Of course you’ve seen Dead Toys Society, right? I have always thought this blog was inspiring. I am already making twisted Toy Stories on my mind starring the headless heroes and bald Barbie dolls pictured in Alexis Efstathopoulos’ blog. As usual, I spent hours and hours going through the things he chooses to publish, only to find that he is a true artist, in his own special way, using everyday tools, like his phone, for instance. But his house was a whole new world, that revealed a whole new Alexis. A tea enthusiast and a music lover, he played Arcade Fire and Devendra Banhart on his record player, talking about his love for his vinyls, books and pottery and showing me the small treasures he has managed to collect over the years in his apartment overlooking Galatsi’s park.
Ok, tell me a little bit about yourself. You are an archaeologist. How come you chose this job?
I wanted to become an archaeologist long before High School. It’s not like I got into that school by chance. I hear a lot of people saying they wanted to become archaeologists. Especially cab drivers. I get that a lot from cab drivers. I think I became one because I enjoy the process of digging something out and also the feeling of discovery.
If you could live at some point in the past, in another era, which would that be?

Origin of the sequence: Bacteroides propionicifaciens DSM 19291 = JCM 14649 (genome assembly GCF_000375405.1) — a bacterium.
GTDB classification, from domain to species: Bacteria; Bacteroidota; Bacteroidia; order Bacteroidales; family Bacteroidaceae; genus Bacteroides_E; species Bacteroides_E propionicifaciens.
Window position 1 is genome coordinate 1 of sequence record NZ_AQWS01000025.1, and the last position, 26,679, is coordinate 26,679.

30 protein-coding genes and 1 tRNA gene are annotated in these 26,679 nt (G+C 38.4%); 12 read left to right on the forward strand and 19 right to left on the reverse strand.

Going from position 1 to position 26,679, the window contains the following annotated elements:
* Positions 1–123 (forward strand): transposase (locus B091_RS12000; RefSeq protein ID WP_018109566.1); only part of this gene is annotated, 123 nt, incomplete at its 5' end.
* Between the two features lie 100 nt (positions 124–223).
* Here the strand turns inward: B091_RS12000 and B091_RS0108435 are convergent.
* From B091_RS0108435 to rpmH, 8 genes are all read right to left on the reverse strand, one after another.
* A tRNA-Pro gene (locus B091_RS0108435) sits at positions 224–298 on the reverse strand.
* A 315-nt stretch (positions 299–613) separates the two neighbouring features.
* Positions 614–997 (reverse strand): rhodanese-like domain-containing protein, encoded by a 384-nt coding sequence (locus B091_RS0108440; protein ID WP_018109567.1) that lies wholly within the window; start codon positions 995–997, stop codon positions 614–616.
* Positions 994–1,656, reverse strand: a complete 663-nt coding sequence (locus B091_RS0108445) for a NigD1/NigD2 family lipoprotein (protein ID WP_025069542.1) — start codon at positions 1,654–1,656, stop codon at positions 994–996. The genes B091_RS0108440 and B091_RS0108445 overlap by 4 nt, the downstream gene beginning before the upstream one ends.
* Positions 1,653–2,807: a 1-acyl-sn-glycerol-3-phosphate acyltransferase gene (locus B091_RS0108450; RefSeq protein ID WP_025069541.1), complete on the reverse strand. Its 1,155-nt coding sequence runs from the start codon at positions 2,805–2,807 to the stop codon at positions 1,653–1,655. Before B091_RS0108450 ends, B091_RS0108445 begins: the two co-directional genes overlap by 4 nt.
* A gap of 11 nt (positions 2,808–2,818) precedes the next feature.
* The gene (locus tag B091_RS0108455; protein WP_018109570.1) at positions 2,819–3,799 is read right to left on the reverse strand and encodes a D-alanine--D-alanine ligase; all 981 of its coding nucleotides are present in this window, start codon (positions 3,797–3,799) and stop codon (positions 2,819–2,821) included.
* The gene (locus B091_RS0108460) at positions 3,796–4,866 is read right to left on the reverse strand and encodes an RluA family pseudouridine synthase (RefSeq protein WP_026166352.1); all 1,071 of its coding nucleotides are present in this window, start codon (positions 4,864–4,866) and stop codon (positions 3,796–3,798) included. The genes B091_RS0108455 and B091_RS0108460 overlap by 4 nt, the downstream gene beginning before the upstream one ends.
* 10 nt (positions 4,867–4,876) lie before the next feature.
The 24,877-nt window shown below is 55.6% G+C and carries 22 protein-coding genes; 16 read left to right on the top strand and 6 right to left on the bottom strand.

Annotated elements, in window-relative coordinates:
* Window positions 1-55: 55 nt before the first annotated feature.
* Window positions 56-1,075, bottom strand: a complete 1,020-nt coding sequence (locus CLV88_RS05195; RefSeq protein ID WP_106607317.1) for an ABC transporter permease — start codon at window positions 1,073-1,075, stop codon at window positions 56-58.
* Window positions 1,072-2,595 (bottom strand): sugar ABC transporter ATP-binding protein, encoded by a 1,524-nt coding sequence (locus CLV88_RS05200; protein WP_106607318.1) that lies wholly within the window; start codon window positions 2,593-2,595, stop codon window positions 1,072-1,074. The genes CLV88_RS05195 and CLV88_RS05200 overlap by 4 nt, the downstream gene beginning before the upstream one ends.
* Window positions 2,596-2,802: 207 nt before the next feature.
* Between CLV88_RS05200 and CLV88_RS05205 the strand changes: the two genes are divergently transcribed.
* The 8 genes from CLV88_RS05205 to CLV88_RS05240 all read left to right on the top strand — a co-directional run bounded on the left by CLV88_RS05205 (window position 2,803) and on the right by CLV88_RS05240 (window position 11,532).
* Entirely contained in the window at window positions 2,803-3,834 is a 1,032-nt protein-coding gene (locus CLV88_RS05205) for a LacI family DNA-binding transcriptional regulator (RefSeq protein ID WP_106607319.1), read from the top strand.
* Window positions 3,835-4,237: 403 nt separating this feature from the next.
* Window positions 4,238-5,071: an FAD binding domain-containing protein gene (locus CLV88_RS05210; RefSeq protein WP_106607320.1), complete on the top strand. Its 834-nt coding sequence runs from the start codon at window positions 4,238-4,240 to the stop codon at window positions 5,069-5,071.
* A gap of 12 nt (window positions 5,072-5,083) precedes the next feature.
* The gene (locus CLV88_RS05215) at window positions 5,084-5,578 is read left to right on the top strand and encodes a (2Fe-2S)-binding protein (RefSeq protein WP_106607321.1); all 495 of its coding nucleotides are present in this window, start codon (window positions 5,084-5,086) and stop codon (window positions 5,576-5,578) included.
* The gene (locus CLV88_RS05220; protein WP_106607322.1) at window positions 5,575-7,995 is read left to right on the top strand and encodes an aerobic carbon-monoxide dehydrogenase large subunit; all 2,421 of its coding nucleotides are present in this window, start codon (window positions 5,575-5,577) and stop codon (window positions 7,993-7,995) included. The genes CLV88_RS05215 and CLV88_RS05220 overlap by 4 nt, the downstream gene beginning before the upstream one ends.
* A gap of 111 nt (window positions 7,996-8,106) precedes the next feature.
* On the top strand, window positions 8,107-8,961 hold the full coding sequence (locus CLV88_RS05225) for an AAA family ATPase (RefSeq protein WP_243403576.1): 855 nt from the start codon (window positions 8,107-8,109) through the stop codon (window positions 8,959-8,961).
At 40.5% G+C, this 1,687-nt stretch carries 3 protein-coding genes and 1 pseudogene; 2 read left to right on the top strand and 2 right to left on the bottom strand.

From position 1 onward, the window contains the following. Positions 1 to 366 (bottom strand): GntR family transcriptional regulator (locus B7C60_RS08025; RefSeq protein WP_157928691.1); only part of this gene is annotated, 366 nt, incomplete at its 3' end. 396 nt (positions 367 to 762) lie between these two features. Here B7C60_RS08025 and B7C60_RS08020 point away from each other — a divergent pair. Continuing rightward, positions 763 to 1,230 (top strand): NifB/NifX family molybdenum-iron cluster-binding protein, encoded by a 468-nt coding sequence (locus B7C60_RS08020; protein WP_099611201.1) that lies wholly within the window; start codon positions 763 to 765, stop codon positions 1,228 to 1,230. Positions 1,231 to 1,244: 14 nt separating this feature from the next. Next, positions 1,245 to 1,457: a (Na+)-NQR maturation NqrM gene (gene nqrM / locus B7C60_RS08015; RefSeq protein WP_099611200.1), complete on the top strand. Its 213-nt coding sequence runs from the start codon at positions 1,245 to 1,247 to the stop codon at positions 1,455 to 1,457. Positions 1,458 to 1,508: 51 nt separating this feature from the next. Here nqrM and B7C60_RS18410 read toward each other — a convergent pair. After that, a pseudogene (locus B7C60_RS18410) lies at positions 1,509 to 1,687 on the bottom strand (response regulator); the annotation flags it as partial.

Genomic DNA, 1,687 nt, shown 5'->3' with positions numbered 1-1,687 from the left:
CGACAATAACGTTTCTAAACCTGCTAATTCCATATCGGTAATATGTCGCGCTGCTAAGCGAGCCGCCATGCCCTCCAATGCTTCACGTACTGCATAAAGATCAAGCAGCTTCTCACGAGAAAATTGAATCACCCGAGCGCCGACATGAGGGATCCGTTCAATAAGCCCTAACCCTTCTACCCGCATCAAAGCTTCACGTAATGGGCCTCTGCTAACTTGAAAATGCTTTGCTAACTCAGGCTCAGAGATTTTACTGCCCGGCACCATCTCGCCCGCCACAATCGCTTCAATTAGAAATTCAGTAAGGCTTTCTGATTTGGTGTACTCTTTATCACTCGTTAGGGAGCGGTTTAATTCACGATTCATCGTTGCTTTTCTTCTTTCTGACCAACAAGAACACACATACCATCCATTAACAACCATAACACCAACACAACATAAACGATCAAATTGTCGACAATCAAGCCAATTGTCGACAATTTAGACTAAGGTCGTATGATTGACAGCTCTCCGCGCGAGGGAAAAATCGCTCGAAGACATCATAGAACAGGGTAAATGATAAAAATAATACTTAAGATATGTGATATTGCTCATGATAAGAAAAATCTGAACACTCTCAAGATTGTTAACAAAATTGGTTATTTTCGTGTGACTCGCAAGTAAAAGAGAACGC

No idea. As a context, I love the past. And many things that relate to the past. Sometimes people will tell me I am stuck to it and always look for it, but then I go: ‘I’m an archaeologist, what can I do?’ But, no, I wouldn’t want to live in another time. I like being in the present and unveiling the past.
What will archaeologists 1000 years from now discover about our culture?
That’s a rather unpleasant thought. We live in the times that produce nothing but tons of garbage. And that’s the reality we live in. Endless piles of trash.
Maybe they’ll find our pcs?
Look, if you observe civilisation you can clearly see that what’s happening the last 100 years is very abnormal. Our civilisation’s evolution, before the Industrial Revolution, has always been steady and precise. Take pottery for instance. From prehistoric times up till today, people have always used pottery. But us? We are the generation that stops using something so natural, and start using plastic. So, I don’t know what future archaeologists will find about us. Computers? Will they survive? I am thinking of a question Umberto Eco was asked. Someone wanted to know if he preferred real books to digital books. Eco said real books of course, and I totally agree to that, because we have tried books and we have used books for centuries now. We know how they behave and we know how long they last. Digital books? If you remove the plug, there’s nothing there! You just have an object that you cannot use and all you can do is stare at it.
So I guess you also enjoy the relationship of the present to the past. And how you perceive that today. I guess this is what you are doing through your blog, Dead Toys Society?